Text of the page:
Psychologists and various social scientists often talk about the theoretical concept of separation, and the need for adolescents to separate from their parents and families and establish their independence.  Adolescence is thought of as a time when teenagers venture out on their own to discover themselves, so that they can come back to their families as fully individuated adults.  Fat chance.  The simplistic notion of independence versus dependence in the context of separation is outdated and inaccurate — if indeed it ever was a reflection of reality — and it needlessly pits parents and teenagers against one another.  Connection is the foundation of a healthy parent-teenager relationship — a connection that is based on interdependence.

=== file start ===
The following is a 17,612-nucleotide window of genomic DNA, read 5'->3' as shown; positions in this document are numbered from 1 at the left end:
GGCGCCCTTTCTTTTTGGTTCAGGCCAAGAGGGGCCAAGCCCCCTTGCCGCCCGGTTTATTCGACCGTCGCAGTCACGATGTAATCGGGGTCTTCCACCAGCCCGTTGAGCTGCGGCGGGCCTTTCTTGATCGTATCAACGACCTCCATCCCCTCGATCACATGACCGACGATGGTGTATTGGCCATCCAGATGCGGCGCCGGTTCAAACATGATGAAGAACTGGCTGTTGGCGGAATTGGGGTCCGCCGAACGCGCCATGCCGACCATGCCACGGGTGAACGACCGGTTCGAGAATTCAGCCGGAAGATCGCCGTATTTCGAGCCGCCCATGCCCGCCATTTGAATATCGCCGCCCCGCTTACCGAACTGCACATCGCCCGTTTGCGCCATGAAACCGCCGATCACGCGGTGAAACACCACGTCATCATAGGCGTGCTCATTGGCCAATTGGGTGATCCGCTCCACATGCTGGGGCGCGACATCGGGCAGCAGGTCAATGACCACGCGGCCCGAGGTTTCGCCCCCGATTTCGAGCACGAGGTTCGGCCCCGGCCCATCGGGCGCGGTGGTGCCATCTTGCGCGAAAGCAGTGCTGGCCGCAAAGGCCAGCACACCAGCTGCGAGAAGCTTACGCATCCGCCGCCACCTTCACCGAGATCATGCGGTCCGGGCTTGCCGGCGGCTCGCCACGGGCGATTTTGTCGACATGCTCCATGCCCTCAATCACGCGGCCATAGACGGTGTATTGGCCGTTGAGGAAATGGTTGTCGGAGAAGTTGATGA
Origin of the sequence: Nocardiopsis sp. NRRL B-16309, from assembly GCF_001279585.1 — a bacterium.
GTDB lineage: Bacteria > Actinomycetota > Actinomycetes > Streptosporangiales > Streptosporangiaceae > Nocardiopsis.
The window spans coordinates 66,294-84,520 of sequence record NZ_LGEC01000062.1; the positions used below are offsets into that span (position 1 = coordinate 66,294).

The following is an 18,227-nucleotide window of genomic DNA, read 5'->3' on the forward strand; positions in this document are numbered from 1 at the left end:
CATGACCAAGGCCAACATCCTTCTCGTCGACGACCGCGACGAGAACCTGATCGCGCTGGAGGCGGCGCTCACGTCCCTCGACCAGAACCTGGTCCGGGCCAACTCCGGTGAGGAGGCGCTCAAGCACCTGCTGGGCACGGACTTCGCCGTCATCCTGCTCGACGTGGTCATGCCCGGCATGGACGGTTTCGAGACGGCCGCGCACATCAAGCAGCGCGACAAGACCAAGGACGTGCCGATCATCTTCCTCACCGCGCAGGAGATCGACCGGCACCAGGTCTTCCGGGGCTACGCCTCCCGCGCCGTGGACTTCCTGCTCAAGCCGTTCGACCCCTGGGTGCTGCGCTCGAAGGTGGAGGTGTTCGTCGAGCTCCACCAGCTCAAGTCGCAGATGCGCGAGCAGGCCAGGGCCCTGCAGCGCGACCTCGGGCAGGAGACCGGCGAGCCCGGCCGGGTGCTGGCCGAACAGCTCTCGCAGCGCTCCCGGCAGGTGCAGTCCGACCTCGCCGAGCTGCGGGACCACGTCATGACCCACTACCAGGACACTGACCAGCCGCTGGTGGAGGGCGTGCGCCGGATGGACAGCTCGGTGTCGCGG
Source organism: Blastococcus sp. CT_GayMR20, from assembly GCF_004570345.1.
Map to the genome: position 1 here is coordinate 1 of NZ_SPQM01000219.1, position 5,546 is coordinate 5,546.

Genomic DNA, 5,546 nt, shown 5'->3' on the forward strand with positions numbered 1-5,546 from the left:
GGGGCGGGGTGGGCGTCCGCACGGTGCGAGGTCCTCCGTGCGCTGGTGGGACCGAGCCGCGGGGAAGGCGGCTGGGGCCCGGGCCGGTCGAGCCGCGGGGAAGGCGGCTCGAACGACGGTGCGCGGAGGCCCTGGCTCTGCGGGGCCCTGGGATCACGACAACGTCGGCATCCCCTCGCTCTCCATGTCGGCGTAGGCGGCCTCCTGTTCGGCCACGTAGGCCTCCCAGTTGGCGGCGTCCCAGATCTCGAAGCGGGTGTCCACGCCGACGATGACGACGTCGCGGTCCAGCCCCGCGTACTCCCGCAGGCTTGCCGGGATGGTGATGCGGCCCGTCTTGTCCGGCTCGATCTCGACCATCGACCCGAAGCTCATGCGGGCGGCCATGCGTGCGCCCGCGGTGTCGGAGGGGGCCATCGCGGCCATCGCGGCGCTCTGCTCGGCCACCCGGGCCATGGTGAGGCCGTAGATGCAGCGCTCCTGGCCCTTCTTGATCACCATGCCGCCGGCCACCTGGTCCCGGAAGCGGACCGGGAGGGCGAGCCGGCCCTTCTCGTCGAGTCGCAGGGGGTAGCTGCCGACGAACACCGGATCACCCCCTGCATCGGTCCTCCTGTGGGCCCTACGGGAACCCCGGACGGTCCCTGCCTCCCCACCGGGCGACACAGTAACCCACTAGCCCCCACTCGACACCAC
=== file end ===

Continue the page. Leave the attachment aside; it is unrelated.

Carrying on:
Therefore, you need to erase the idea of separation from your mind and replace it with the concept of extension.  That is, during adolescence teenagers need to extend away from their parents, all the while staying connected to their parents.  Their job is to extend; your job is to connect.

Staying Connected To Your Teenager:  How To Keep Them Talking To You and How To Hear What They’re Really Saying, by Michael Riera, PhD, p. 4

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